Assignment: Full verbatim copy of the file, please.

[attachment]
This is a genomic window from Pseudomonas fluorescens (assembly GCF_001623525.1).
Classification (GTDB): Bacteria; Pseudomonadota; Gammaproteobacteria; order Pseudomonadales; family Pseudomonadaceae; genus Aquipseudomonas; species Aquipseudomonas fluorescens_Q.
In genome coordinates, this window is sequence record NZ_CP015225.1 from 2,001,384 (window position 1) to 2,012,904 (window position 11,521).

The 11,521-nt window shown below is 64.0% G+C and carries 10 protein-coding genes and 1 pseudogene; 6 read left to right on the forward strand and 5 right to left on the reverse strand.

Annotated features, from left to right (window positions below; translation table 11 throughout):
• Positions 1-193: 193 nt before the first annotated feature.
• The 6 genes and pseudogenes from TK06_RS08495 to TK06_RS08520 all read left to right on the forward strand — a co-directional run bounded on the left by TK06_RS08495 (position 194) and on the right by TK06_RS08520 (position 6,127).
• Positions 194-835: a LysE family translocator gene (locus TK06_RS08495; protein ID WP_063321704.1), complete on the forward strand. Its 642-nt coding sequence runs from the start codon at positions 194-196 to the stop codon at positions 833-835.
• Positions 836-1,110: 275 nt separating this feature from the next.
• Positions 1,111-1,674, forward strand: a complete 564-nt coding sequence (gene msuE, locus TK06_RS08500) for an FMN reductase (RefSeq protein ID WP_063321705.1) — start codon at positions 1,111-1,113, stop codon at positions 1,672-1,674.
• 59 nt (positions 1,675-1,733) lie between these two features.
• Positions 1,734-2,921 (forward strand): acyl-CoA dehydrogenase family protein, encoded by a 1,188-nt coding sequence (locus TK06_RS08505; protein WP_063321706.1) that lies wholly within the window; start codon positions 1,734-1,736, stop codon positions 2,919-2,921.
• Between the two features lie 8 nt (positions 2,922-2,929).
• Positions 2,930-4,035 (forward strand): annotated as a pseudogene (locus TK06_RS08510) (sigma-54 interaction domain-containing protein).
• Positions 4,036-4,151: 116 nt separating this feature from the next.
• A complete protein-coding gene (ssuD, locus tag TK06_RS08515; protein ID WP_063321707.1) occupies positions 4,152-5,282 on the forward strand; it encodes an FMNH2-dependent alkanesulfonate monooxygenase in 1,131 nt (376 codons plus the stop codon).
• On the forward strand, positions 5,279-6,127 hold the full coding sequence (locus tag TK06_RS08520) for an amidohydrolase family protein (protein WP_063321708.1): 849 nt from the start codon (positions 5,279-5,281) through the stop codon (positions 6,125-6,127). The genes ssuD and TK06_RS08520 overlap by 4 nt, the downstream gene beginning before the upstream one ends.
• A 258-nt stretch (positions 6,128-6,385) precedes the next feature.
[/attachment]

This is a genomic window from Pseudomonas fluorescens (assembly GCF_001623525.1).
Classification (GTDB): Bacteria; Pseudomonadota; Gammaproteobacteria; order Pseudomonadales; family Pseudomonadaceae; genus Aquipseudomonas; species Aquipseudomonas fluorescens_Q.
In genome coordinates, this window is sequence record NZ_CP015225.1 from 2,001,384 (window position 1) to 2,012,904 (window position 11,521).

The 11,521-nt window shown below is 64.0% G+C and carries 10 protein-coding genes and 1 pseudogene; 6 read left to right on the forward strand and 5 right to left on the reverse strand.

Annotated features, from left to right (window positions below; translation table 11 throughout):
• Positions 1-193: 193 nt before the first annotated feature.
• The 6 genes and pseudogenes from TK06_RS08495 to TK06_RS08520 all read left to right on the forward strand — a co-directional run bounded on the left by TK06_RS08495 (position 194) and on the right by TK06_RS08520 (position 6,127).
• Positions 194-835: a LysE family translocator gene (locus TK06_RS08495; protein ID WP_063321704.1), complete on the forward strand. Its 642-nt coding sequence runs from the start codon at positions 194-196 to the stop codon at positions 833-835.
• Positions 836-1,110: 275 nt separating this feature from the next.
• Positions 1,111-1,674, forward strand: a complete 564-nt coding sequence (gene msuE, locus TK06_RS08500) for an FMN reductase (RefSeq protein ID WP_063321705.1) — start codon at positions 1,111-1,113, stop codon at positions 1,672-1,674.
• 59 nt (positions 1,675-1,733) lie between these two features.
• Positions 1,734-2,921 (forward strand): acyl-CoA dehydrogenase family protein, encoded by a 1,188-nt coding sequence (locus TK06_RS08505; protein WP_063321706.1) that lies wholly within the window; start codon positions 1,734-1,736, stop codon positions 2,919-2,921.
• Between the two features lie 8 nt (positions 2,922-2,929).
• Positions 2,930-4,035 (forward strand): annotated as a pseudogene (locus TK06_RS08510) (sigma-54 interaction domain-containing protein).
• Positions 4,036-4,151: 116 nt separating this feature from the next.
• A complete protein-coding gene (ssuD, locus tag TK06_RS08515; protein ID WP_063321707.1) occupies positions 4,152-5,282 on the forward strand; it encodes an FMNH2-dependent alkanesulfonate monooxygenase in 1,131 nt (376 codons plus the stop codon).
• On the forward strand, positions 5,279-6,127 hold the full coding sequence (locus tag TK06_RS08520) for an amidohydrolase family protein (protein WP_063321708.1): 849 nt from the start codon (positions 5,279-5,281) through the stop codon (positions 6,125-6,127). The genes ssuD and TK06_RS08520 overlap by 4 nt, the downstream gene beginning before the upstream one ends.
• A 258-nt stretch (positions 6,128-6,385) precedes the next feature.